Crisis in East European health systems — "Europe's best kept secret"

Where might you be treated by a doctor who'd worked 1000 hours of overtime in the past year, who was earning $ 15 a month but hadn't even been paid for the past five months, who was working without medications or bandages, with leaking roofs in operating theatres, no running water, no heating in winter, and where there's been no investment in the infrastructure in years?

Perhaps a remote corner of Africa? No, it's Eastern Europe, according to Ellen Rosskam, a Senior Work Security Specialist at the International Labour Organization (ILO). "This is Europe's best kept secret" said Rosskam.

According to new ILO studies of health workers' views of the health systems of East Europe and the former Soviet Union, just published, such conditions are widespread. General working conditions have greatly declined for health workers across the region since the collapse of the old Soviet system, which — while unlamented in many ways — did support a nationwide public health system designed to be big enough to meet epidemics as well as day-to-day health care.

But wide-ranging economic and political reforms have shrunk the health systems dramatically.Varying degrees of responsibility and funding have been passed from the state to local authorities, creating great disparities between richer and poorer areas. "For example there's a great under-provision in many of the rural areas, leaving large sectors of the population without access" says Rosskam, while under the old system "there were polyclinics and village health clinics in every region".

Now "there's no money going into the rural areas, plus you can't get the doctors to go there."

As a result of these and other failures, there have been great increases in TB, HIV/AIDS and STDs all over the region, with "soaring levels of stress-related illness in the population due to ten years of having to work two or three jobs just to survive," says Rosskam. "So the life expectancy of men, for example, has dropped by ten years."

Last year the ILO People's Security Surveys found that 88% of families in Ukraine and 82% in Hungary were unable to afford basic health care. According to the new studies, in the Republic of Moldova, the poorest country in Europe, the health service is close to collapse and workers are paid months late, if at all. In the Czech Republic and Lithuania, most health care workers said their working conditions and pay had worsened in the past five years. Even in relatively prosperous Poland, 5% of hospitals have closed in the last three years.

According to the ILO studies large proportions of the health care workers in such countries as Kyrgyzstan, Armenia and the Republic of Moldova simply fail to come to work because hospitals and clinics can't pay them. Other countries are suffering "presenteeism", where sick workers stay on the job for fear of losing their posts — or their tips from patients.

According to the ILO, health workers in many of the East European countries now depend for their living on tips.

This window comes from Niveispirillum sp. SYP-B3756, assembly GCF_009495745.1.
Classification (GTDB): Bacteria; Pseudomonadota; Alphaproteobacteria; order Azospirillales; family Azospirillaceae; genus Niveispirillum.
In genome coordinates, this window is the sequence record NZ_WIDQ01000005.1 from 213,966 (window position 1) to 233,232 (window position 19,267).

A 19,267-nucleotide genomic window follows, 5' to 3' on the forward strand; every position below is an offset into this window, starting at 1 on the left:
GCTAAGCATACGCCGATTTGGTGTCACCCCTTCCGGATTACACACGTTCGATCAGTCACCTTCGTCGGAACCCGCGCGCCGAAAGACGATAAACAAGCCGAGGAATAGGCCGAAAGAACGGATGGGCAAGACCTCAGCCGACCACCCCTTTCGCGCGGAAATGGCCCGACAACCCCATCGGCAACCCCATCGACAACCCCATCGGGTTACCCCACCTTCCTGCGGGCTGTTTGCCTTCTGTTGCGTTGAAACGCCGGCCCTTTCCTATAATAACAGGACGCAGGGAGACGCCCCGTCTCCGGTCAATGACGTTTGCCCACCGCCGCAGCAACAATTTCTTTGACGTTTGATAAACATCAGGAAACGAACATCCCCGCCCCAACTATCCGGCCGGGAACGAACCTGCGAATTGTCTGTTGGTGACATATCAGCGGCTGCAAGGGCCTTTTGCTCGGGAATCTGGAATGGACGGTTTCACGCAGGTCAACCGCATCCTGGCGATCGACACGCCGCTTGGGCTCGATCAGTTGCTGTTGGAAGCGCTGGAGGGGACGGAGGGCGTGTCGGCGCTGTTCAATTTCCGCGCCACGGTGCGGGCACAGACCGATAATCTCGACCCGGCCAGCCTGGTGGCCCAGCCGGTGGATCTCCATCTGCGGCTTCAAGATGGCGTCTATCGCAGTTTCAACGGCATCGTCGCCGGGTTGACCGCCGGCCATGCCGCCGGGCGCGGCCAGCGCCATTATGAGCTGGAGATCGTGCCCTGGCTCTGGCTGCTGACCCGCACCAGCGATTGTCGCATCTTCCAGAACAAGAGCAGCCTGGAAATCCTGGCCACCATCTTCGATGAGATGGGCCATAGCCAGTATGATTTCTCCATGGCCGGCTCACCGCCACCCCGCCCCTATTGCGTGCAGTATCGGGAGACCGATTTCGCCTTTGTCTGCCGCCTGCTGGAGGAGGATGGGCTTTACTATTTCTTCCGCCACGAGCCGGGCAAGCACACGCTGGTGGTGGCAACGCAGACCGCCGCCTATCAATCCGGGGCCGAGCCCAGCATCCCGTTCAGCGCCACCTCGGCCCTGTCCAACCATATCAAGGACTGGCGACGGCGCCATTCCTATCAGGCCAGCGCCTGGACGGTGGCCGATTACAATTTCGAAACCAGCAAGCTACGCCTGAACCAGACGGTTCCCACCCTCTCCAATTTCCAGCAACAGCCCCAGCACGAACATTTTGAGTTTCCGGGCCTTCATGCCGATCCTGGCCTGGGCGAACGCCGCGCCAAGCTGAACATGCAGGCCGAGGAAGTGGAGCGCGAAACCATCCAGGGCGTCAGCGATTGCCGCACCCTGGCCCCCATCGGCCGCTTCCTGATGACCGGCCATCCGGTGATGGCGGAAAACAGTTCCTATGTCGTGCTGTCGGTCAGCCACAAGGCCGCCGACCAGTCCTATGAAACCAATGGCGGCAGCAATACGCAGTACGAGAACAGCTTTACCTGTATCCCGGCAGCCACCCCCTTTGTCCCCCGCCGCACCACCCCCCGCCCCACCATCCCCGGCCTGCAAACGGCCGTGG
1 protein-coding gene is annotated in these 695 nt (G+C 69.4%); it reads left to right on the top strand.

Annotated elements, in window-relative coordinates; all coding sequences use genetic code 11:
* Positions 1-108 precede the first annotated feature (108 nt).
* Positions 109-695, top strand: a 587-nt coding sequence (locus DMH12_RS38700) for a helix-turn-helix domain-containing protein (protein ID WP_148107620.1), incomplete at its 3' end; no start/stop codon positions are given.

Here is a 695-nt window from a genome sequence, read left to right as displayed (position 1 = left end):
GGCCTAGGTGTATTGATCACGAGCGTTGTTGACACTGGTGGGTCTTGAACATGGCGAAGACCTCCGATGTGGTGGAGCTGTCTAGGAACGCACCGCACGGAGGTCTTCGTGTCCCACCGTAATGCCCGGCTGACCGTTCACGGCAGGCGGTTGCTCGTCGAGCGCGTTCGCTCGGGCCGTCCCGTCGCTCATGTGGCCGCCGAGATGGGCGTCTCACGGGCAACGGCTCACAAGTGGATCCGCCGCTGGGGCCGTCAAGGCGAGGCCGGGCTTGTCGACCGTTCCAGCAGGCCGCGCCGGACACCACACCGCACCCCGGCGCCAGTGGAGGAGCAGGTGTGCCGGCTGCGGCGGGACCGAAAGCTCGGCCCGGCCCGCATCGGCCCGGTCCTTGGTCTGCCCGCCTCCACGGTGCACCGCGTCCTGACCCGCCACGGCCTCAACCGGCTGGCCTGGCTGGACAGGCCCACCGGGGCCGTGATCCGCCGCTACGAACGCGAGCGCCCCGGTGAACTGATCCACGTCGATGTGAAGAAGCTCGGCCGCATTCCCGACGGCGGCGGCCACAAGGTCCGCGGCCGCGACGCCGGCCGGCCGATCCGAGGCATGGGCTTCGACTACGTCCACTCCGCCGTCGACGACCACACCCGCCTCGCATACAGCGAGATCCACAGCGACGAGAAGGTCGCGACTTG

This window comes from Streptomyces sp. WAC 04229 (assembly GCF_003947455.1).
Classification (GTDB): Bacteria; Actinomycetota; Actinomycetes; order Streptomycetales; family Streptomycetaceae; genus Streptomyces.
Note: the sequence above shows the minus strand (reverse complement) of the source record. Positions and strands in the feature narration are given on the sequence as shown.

"Tipping is common practice, now", making income unreliable, Rosskam told the Bulletin. "You have to pay to get any services ... but tips are unofficial, gratuity payments ... And the biggest tips go to frontline workers — particularly doctors, while support staff, technicians and administrative staff, who form the backbone of any health system, fall through the cracks" said Rosskam.

Health workers in the region are seriously demoralized, according to the ILO surveys. "The word `humiliation' has come up more than once during workshops where we've presented our conclusions to affiliates from the region" said Rosskam.

ILO's solution? Apart from proper funding for an effective public health system, which is the primary need, health workers' trades unions need greater recognition and capacity-building, says Rosskam. Paradoxically, the concept and practice of collective bargaining is new in this ex-"socialist" region; in the past trades unions only had to deal with the state. Now there's a multitude of private organizations to deal with — organizations which themselves show little interest in collective bargaining and maintaining social dialogue, according to Rosskam.

"The health unions also need to address very complex issues, such as the legislation arising from countries' applications to join the European Union, privatization, and economic and political restructuring. Another major challenge is how to face the huge wealth gaps in the region," says Rosskam.

ILO's goals now are to make more information, such as the results of these studies, available to the trades unions; to help develop the capacity of the unions to negotiate; to work with WHO; and to work with the World Bank, which is "the main influence on these countries with a direct impact on the health sector," Rosskam argues. "Health workers must not not be mistreated with impunity, exploited or oppressed" says Rosskam. "We need to shake up the policy-makers who may be offended at hearing these words. It's what you've got to do in countries where problems such as TB are as bad as in sub-Saharan Africa and there is no public health system to respond to them." n

Robert Walgate, Bulletin

World Health Organization Genebra - Genebra - Switzerland